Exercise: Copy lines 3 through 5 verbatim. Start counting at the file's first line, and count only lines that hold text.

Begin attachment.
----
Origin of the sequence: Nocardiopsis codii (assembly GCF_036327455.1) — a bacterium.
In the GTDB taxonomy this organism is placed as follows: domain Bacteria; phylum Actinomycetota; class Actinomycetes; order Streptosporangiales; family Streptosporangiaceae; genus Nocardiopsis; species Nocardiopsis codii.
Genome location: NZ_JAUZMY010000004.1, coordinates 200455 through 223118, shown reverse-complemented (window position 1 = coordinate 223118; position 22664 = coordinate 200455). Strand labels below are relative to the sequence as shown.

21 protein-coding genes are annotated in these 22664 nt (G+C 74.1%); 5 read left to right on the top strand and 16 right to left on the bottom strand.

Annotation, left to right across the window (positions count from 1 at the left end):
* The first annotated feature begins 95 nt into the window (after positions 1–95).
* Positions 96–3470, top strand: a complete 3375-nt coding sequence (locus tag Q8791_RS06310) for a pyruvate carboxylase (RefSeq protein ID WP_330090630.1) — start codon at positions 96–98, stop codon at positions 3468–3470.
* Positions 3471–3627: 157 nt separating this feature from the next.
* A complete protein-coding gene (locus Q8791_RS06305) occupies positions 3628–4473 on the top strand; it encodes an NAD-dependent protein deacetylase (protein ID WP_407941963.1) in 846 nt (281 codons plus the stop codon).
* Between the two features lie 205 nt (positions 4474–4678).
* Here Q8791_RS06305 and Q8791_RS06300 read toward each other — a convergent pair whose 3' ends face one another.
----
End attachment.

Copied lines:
Genome location: NZ_JAUZMY010000004.1, coordinates 200455 through 223118, shown reverse-complemented (window position 1 = coordinate 223118; position 22664 = coordinate 200455). Strand labels below are relative to the sequence as shown.

21 protein-coding genes are annotated in these 22664 nt (G+C 74.1%); 5 read left to right on the top strand and 16 right to left on the bottom strand.

Annotation, left to right across the window (positions count from 1 at the left end):